Moreover, Dr. Keram found that “Mr. al-Qahtani’s pre-existing psychotic, mood, and cognitive disorders made him particularly vulnerable to […] the conditions of confinement and interrogation” his U.S. captors inflicted on him at Guantánamo under the guise of the “First Special Interrogation Plan.” In fact, according to Dr. Keram, the combination of solitary confinement, sleep deprivation, extreme temperature and noise exposure, stress positions, forced nudity, body cavity searches, sexual assault and humiliation, beatings, strangling, threats of rendition, and water-boarding, amounting to “severely cruel, degrading, humiliating, and inhumane treatment” that Mr. al-Qahtani endured would have profoundly disrupted and left long-lasting effects on a person’s sense of self and cognitive functioning “even in the absence of pre-existing psychiatric illness.”

Applied to Mr. al-Qahtani, the torture and conditions of his confinement at Guantánamo were nothing short of devastating, exacerbating his pre-existing psychological ailments. Besides taxing him physically to the point that he was on the brink of death and had to be hospitalized twice, they caused psychotic symptoms that included repeated hallucinations involving ghosts and a talking bird. Mr. al-Qahtani also often soiled himself, cried uncontrollably, and conversed with himself and with others who were not present. It appears to be in significant part the undeniable impact that torture and imprisonment at Guantánamo had on Mr. al-Qahtani’s health that drove the Convening Authority for the U.S. Department of Defense’s Military Commissions, Susan Crawford, to drop the charges against him.

Today, Mr. al-Qahtani’s condition is exactly as one would expect for a man who suffered from severe psychiatric illness before being subjected to a systematic and brutal program of physical and psychological torture. “In addition to Mr. al-Qahtani’s pre-existing psychiatric diagnoses,” which have not subsided, Dr. Keram concludes, “he has developed posttraumatic stress disorder (PTSD)” resulting from his torture, interrogation, and imprisonment. As a doctor with the U.S. Department of Veteran Affairs who has treated patients with PTSD secondary to both combat stress and Prisoner of War confinement for the past 14 years, Dr. Keram found that Mr. al-Qahtani’s PTSD symptoms are not only “consistent with those exhibited by survivors of torture,” but also that they “have been present for years.”

Given the present state of Mr. al-Qahtani’s mental health, Dr. Keram believes that he “will likely require lifelong mental health care,” at least initially in an “inpatient or residential” setting. In her view, “appropriate treatment” of Mr. al-Qahtani’s complex condition “requires a culturally-informed multi-disciplinary approach” that would include “supportive psychotherapy, cognitive-behavioral therapy, skills-based therapy, and psychotropic medication.”

Crucially, Dr. Keram concludes “that Mr. al-Qahtani cannot receive effective treatment for his current mental health conditions while he remains in U.S. custody at GTMO or elsewhere, despite the best efforts of available and competent clinicians.” Among the factors precluding effective treatment of Mr. al-Qahtani’s mental illnesses in U.S. custody is his lack of trust in medical and mental health personnel at Guantánamo owing to their predecessors’ involvement in his interrogations and torture. Also, Dr. Keram finds that, “given the unique role of family in Mr. al-Qahtani’s previous episodes of psychiatric illness, it is imperative that his family members actively participate in his treatment.”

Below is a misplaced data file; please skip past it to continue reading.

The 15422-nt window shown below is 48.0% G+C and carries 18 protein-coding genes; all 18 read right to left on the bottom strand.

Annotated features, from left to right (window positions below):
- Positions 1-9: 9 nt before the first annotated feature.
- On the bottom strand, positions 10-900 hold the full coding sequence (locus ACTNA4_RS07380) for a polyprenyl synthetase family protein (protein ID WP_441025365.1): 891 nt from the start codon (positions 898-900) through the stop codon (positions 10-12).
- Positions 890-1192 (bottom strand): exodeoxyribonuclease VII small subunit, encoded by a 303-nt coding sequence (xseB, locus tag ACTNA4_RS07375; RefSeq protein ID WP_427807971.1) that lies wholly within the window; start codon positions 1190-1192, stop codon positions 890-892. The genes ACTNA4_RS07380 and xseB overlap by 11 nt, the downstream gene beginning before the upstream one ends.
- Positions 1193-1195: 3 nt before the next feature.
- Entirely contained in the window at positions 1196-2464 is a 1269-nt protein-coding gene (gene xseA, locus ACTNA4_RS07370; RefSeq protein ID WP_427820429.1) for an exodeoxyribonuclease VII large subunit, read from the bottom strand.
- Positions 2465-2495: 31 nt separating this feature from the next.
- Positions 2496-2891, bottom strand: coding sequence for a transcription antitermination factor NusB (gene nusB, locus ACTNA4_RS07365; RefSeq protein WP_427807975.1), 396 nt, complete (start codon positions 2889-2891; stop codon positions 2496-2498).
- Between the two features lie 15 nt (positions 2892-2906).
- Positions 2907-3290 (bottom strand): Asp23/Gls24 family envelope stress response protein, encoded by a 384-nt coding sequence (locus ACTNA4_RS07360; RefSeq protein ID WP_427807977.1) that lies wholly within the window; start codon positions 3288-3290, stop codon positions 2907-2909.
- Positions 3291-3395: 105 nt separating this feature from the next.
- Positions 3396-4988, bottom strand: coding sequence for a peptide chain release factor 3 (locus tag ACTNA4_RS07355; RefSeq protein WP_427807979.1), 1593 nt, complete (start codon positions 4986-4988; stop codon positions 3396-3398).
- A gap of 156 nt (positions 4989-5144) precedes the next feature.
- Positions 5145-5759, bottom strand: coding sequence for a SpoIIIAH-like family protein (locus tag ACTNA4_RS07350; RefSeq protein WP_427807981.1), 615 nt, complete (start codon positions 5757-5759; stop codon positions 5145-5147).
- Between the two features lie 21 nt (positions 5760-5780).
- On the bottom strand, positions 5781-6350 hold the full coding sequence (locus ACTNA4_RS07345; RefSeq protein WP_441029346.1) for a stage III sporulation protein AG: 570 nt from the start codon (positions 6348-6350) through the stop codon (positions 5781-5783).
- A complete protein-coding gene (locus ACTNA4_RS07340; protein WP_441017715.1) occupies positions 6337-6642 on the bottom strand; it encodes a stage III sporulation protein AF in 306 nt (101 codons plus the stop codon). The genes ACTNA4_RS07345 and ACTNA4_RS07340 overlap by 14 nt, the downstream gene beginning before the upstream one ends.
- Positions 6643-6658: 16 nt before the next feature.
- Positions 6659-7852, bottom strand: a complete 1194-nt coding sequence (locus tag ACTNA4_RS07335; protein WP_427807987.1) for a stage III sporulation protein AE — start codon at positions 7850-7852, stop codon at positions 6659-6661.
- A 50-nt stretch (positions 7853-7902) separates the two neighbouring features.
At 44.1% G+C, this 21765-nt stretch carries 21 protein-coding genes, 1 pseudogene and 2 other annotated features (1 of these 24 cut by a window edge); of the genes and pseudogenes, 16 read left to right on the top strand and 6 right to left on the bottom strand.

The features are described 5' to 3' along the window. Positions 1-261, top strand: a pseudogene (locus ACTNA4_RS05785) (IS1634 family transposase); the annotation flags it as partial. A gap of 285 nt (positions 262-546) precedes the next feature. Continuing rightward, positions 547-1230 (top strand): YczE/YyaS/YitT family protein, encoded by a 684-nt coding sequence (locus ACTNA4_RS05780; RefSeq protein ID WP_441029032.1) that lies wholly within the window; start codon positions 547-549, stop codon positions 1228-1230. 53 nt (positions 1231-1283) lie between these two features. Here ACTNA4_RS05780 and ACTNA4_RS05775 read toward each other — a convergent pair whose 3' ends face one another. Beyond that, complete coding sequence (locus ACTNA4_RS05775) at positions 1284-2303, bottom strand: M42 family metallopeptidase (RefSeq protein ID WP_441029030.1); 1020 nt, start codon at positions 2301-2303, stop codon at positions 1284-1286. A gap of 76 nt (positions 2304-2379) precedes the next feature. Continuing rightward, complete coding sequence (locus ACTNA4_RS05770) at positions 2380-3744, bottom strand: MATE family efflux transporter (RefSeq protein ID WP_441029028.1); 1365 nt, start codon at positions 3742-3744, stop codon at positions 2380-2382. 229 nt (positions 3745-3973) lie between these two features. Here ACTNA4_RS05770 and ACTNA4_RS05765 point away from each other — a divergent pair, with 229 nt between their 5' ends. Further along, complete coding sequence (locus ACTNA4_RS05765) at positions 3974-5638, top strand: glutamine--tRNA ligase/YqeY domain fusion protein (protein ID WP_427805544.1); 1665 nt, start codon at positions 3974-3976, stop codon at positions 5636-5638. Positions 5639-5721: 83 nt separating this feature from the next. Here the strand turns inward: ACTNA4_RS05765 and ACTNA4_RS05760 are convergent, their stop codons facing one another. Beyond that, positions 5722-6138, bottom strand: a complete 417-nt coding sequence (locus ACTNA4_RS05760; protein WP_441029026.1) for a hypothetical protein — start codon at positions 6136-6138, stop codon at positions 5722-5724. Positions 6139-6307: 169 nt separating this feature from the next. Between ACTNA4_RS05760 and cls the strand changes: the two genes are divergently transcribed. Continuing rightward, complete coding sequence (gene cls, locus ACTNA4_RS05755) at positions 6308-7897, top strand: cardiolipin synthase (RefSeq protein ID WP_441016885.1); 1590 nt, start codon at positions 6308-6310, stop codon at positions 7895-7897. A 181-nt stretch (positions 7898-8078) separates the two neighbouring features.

Dr. Keram’s conclusion, therefore, is that Mr. al-Qahtani would receive effective treatment if he is repatriated to the Kingdom of Saudi Arabia. The Saudi Ministry of Interior’s custodial rehabilitation and aftercare program for former Guantánamo prisoners would provide Mr. al-Qahtani with the medical attention he direly needs on an inpatient basis, while access to his family would complement his treatment. We have obtained a written assurance from the Saudi Ministry of Interior addressed to the members of this Periodic Review Board, offering security and humane treatment guarantees regarding Mr. al-Qahtani and expressing its readiness to welcome him in its rehabilitation and aftercare program.

Turning to Mr. al-Qahtani’s family, as their sworn letters and the videos they recorded for the Board amply attest, they are prepared to provide him with all of the emotional, personal, and financial support and guidance he will need should he be repatriated to Saudi Arabia and committed in its rehabilitation and aftercare program. Mr. al-Qahtani’s family includes many relatives who are in the Saudi military and police or otherwise in government service. They have every interest in ensuring Mr. al-Qahtani’s successful reintegration into family life and society, if he is ever medically cleared for release from the care of the Saudi rehabilitation program.

Today, you will hear from Mr. al-Qahtani himself. He will probably tell you what he has often told us — that his only wish is to go home and lead a peaceful, steady life. Despite the horrific abuse that he barely survived in U.S. custody, Mr. al-Qahtani bears no ill will towards the United States or any other country or government. Proof of that can be found in his record of compliance as a prisoner at Guantánamo and in his good relations with the guard force. In numerous conversations with us over the years, Mr. al-Qahtani has also made it abundantly clear that he does not support al-Qaida’s ideology or its methods, and that he abhors wanton acts of violence against civilians, irrespective of their nationality or religion.

In sum, we have no reason to believe that the U.S. government knew of Mr. al-Qahtani’s debilitating mental illnesses at the time it took him into its custody, or that it deliberately exploited those ailments in its interrogations of Mr. al-Qahtani. The facts nonetheless remain the same: our government apprehended a severely mentally disabled man, brought him to Guantánamo, and intentionally and systematically tortured him there.